This seems like a joke of a “study.” It’s much more a statement to the effect of, “We are libertarians who don’t like conservatives, and we find little value in Frank Meyer’s ‘fusionism.’”

Anonymous October 15, 2009 at 7:23 pm

The drug war comes with all manner of abuses of human rights and civil liberties. And it feeds into other areas of government power and practice.

And of course the drug war has a lot to do with infringements on the right to defense and the Second Amendment for that matter as well as infringements on property rights.

Mike October 15, 2009 at 10:54 pm

Nice appeal to ridicule.

Nathan Scott October 15, 2009 at 10:58 pm

Tell that the the third of black inner city youths that end up in prison for drug crimes.

Anonymous October 15, 2009 at 7:24 pm

There really isn’t a dime’s worth of difference between Democrats and Republicans on average when it comes to the issue of liberty.

Methinks October 15, 2009 at 7:32 pm

That’s because both parties are full of politicians.

Anonymous October 16, 2009 at 5:58 am

As long as the Republican Party continues to defend the Second Amendment, and the right of people to defend themselves from criminal attack – and the Democratic Party remains hostile to the Second Amendment, and self-defense; there is far more than a dime’s worth of difference between the two.

J Cortez October 15, 2009 at 10:18 pm

Their findings are of no surprise to me. I think the label conservative is meaningless, it is largely a synonym for the republican party. They suffer from the same disease as the progressive movement– For the most part, they are bad people with harmful ideas.

From a practical standpoint, I see no difference between the two parties, save for different campaign rhetoric. For some reason, republicans and democrats divide liberty into two, personal liberty and economic liberty, when they are one in the same. Sadly, what they both consider “freedom” is so far from ideal it would be funny if not so tragic.

The bloods (republicans) talk about free markets, and yet looking at their record, outside of lowing taxes, they’ve actually increased regulation and the size of government. The crips (democrats) talk about personal freedom and yet, have continually voted for the anti-civil liberty legislation like the current wars and the Patriot Act. My take is that these people are gang members in suits without any ethics. Unfortunately, there’s no end in sight.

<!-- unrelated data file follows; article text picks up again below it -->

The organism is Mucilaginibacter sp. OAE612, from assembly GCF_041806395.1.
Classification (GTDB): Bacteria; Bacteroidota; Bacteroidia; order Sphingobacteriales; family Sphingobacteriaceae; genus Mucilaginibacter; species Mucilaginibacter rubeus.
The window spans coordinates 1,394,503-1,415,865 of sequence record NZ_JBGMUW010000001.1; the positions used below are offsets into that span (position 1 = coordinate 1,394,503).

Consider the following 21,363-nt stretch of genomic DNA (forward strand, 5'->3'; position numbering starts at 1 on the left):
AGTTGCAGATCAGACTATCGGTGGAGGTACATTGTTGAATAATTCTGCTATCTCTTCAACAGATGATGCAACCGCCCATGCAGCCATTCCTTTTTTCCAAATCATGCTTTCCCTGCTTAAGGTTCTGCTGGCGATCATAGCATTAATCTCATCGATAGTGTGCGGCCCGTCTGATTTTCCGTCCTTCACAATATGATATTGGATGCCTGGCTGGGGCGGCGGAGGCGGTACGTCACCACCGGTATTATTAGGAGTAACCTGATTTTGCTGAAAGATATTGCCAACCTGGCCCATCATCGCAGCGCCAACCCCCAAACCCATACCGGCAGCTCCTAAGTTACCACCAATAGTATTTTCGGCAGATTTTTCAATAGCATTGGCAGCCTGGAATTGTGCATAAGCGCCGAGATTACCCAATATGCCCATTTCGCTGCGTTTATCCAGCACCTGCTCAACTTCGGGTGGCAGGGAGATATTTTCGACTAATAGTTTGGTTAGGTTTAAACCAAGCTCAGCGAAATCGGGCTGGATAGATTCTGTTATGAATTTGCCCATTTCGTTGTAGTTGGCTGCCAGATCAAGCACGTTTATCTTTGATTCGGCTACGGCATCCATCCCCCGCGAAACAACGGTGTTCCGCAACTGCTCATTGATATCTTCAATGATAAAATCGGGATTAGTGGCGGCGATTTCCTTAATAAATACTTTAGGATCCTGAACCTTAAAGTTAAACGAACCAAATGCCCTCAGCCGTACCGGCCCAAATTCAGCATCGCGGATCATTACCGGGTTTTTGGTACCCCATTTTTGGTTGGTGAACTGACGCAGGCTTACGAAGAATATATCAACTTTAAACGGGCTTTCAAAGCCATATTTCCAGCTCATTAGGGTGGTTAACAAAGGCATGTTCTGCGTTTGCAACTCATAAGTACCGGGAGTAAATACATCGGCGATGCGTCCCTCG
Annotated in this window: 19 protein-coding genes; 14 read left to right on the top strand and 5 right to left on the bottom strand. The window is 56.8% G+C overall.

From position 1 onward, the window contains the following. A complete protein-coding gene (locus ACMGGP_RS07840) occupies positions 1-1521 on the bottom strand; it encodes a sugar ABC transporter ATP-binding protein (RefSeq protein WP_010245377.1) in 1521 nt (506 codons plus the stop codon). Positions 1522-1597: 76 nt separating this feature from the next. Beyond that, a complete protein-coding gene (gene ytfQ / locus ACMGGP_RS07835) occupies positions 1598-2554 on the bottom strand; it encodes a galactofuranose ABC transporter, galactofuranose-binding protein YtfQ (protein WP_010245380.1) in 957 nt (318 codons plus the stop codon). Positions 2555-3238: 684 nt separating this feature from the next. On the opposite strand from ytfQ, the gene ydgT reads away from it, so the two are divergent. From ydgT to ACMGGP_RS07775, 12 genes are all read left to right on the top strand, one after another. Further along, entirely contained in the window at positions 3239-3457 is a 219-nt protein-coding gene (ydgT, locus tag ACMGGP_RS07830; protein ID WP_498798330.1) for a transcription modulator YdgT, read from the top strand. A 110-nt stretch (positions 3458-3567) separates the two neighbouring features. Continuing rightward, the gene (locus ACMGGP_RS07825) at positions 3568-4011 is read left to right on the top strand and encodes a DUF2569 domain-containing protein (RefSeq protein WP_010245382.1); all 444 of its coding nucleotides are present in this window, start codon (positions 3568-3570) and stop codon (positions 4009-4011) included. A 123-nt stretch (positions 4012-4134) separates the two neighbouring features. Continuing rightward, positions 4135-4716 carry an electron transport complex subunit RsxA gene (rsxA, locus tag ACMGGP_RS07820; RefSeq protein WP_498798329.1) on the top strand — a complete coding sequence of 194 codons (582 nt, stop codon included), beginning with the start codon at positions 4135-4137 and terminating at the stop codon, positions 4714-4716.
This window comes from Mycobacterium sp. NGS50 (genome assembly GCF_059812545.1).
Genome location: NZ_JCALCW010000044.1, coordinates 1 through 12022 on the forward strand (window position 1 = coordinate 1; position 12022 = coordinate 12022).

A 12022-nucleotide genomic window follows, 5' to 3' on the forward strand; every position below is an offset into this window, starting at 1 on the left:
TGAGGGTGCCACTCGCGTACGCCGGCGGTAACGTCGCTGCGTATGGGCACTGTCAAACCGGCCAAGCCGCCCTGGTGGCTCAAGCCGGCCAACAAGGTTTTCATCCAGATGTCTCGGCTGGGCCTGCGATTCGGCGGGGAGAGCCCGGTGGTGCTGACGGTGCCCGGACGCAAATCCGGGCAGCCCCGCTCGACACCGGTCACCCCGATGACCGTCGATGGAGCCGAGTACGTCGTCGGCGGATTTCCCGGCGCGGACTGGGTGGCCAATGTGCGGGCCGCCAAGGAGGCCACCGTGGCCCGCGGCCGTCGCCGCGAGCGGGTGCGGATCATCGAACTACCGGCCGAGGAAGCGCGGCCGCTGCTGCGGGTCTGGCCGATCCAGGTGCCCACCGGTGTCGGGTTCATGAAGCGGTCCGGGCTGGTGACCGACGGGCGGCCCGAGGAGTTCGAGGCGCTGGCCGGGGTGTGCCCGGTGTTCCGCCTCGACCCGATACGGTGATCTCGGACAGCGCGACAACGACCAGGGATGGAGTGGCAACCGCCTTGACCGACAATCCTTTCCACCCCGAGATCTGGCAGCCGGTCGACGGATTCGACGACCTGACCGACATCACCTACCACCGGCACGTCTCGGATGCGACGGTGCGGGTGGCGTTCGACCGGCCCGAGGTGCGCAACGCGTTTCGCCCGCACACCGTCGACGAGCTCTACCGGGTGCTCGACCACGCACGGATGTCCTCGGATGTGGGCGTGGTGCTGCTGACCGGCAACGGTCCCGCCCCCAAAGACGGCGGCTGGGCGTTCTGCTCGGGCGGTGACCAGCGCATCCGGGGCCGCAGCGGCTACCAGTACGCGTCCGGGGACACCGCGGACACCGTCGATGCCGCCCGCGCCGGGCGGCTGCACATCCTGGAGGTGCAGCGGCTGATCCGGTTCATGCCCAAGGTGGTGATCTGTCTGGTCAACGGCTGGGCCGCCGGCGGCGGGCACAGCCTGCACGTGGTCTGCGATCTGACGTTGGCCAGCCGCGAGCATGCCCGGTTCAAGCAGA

TeeJaw October 15, 2009 at 10:52 pm

This is typical libertarian nonsense. Apparently, to a libertarian the only measure of liberty is sex, drugs and rock and roll. Protection of innocent life and common decency are not values that a libertarian can embrace.

Anonymous October 15, 2009 at 11:21 pm

I’m not sure what your point is – IMO it’s common decency to mind your own business and let people live their lives as they see fit as long as they’re not harming somebody else. Sex, gambling, drugs, and even rock and roll, all fall within that definition for most who partake of such activities.

I’m curious how you would define “common decency” and how you propose government would protect it.

Anonymous October 15, 2009 at 11:48 pm

This is typical Village Idiot nonsense such as we commonly see from the muirduck. According to Ken Willis, he doesn’t have a freaking clue as to what Libertarians believe or value.

Mike October 15, 2009 at 11:51 pm

I’m all for protection of innocent life and common decency, which is why I’m in favor of banning all guns. I assume you’re onboard?

Gil October 16, 2009 at 2:53 am

I agree in the sense that Libertarians prefer an X-rated society whilst Conservatives prefer a PG-rated society where they can comfortably raise children. Fortunately it would seems Conservatives tend to have larger families than Liberals and Libertarians so maybe it’s not all bad.

Anonymous October 16, 2009 at 5:44 am